The legend says: Tallinn is a city that is constantly being built, and if the builders forget about their duties, then the elderly man from Lake Ülemiste will flood it. Nowadays, residents of the capital of Estonia, remembering the old legend, construct new buildings and improve the city’s ecological environment every year. Recently Tallinn has received the title of European Green Capital 2023. According to the Air Quality Index (AQI), Tallinn is one of the cleanest cities in the world. Public green areas make up approximately 25% of the city’s total area. There are about 50 parks and historic gardens, many of which are located near the center and the Old Town. Tallinn is an ideal place for sustainable travelling, sports and relaxation. With the help of an experienced guide, Julia Konyeva, we have prepared five interesting routes for running and exploring the Estonian capital.
Route 1. Old town
The Old Town of Tallinn is surrounded by a circle of green areas and parks, which were created in the second half of the 19th century, when Tallinn (back then – Reval) was excluded from the list of military fortresses, and the moat that had surrounded the entire city since the Middle Ages was covered with soil. You may start your sports day anywhere in the Old Town, depending on the location of the hotel where you are staying.
We will start jogging in the Baltic railway station area (blue line on the map), from the Tower Square, which got its name from the medieval defensive towers of the city wall. In summer, Tower Square hosts the International Flower Festival and various cultural events.
We continue running along the medieval wall and turn onto Lai (Wide) street, which leads to Pikk (Long) street. On the way you will see the Church of St. Olaf – Oleviste (123.7 m high): according to some sources, in the 16th-17th centuries it was the tallest building in the world!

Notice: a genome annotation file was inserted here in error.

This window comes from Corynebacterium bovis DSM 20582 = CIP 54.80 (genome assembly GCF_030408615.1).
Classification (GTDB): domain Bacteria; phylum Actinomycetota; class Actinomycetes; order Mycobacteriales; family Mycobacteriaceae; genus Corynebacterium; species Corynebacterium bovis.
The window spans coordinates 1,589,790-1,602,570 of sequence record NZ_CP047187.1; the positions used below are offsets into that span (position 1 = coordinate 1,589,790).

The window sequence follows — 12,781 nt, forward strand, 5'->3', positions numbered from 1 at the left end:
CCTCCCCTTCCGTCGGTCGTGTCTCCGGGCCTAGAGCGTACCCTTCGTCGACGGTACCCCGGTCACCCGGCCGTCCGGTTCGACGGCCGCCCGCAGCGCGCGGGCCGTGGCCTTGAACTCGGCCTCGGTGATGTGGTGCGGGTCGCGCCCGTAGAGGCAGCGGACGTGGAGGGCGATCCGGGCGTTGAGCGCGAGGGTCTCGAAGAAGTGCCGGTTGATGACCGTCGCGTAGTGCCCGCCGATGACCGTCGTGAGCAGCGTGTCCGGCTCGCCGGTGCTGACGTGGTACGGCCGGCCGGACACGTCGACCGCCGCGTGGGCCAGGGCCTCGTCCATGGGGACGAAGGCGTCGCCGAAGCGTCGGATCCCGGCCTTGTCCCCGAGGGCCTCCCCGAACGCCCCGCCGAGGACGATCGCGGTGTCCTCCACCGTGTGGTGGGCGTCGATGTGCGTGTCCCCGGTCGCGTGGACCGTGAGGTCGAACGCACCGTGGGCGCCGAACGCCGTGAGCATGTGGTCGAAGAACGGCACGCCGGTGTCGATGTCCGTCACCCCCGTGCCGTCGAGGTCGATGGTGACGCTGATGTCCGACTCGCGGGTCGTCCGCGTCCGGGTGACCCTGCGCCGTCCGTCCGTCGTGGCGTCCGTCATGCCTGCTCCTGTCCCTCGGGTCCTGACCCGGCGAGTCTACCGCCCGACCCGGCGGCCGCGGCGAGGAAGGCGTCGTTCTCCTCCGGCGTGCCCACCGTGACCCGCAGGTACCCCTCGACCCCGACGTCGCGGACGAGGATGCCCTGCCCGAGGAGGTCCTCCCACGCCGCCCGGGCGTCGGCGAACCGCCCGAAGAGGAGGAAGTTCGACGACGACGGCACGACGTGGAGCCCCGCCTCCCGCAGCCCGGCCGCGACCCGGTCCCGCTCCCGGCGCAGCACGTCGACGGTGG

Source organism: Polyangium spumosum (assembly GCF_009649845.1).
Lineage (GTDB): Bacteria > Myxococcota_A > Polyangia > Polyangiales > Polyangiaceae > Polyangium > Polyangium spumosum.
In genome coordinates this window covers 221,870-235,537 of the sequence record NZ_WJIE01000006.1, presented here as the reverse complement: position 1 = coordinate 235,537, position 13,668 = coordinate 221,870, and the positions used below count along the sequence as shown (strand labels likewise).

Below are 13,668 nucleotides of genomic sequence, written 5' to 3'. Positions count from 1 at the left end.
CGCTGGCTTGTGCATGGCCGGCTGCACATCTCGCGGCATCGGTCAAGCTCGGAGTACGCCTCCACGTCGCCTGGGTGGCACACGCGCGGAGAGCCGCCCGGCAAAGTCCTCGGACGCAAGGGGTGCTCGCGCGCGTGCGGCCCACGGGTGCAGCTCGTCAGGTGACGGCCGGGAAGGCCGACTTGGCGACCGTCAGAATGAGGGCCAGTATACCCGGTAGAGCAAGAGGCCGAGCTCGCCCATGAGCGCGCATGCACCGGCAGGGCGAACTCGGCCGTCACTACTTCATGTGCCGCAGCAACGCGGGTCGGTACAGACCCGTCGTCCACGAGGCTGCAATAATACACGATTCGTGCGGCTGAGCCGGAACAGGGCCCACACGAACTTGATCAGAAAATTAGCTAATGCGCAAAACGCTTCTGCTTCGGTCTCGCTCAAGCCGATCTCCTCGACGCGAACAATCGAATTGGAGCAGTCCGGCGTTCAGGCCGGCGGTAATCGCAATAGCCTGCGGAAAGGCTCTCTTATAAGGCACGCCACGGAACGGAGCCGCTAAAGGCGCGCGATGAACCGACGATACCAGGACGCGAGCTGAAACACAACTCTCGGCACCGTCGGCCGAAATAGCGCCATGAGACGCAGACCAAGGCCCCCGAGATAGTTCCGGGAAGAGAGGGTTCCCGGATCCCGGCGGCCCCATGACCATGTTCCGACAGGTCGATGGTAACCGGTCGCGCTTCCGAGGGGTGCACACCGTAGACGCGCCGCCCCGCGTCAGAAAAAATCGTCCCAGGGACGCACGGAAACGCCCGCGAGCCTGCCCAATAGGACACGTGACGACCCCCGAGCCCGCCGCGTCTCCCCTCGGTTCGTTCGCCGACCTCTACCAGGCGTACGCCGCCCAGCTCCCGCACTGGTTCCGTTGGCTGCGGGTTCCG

For more effective training, we suggest running to Toompea (Upper Town). Here you will have to overcome the ascent along Pikk-Jalg (Long Leg) street, 291 m long. The street is convenient for running: it has a good, flat, sloping surface.
Upper Town is located on Toompea Hill, which is 20–30 meters higher than the surrounding area. Having run along Piiskopi (Episcopal) street to the Patkuli viewing point and taking a short “drinking” pause, admire the magnificent view of the medieval wall, towers and harbor that open up to you.
By the way, if you need some drinking water while jogging, there is one of the public points recently installed by Tallinna Vesi company in Harjumägi Park. All points are marked on an interactive map, where you can find the nearest one on your route. A total of ten public drinking water taps have been installed throughout Tallinn. (They may be closed during the winter time.)
Going down the Patkuli stairs (157 steps), you will find yourself in Toompark, near the Shnelli pond. There is a complex of outdoor fitness equipment, which we have already written about here, where you can add muscle-strengthening exercises to your workout.
You can extend the running route (red line on the map) along Nunne (Monastic) Street past the Town Hall Square, where the oldest and most well-preserved Town Hall from the beginning of the 15th century is located. So you will run to Freedom Square.
If you wish to increase the training load and see some more sights of Tallinn, for example, the Kiek in de Kök tower, you will have to climb the steps of the Mayer stairs to Upper Town. Having run around the Saint Alexander Nevsky Cathedral, you will see the building of the Government of Estonia. You can go down to Freedom Square along the Commandant’s road.
Having passed the Freedom Monument and moving along Harju Street towards the Town Hall Square, turn onto Kuninga Street and keep running towards the Viru Gate. On Aia Street, you will see the oldest Kalev SPA sports pool. There is a stunning fitness-friendly hotel and water centre Kalev Spa Hotel & Water Park.
Along Pikk (Long) Street, running past the Fat Margaret Tower (this is a significant landmark of Tallinn and an architectural monument of the 16th century), you can return to the starting point.
Get other Tallinn running routes here:
We are grateful to the Tallinn guide Julia Konyeva for her help in preparing the text of this article!
For interesting excursions around Tallinn and Estonia contact Julia by phone: +372 55518691, email: firstname.lastname@example.org
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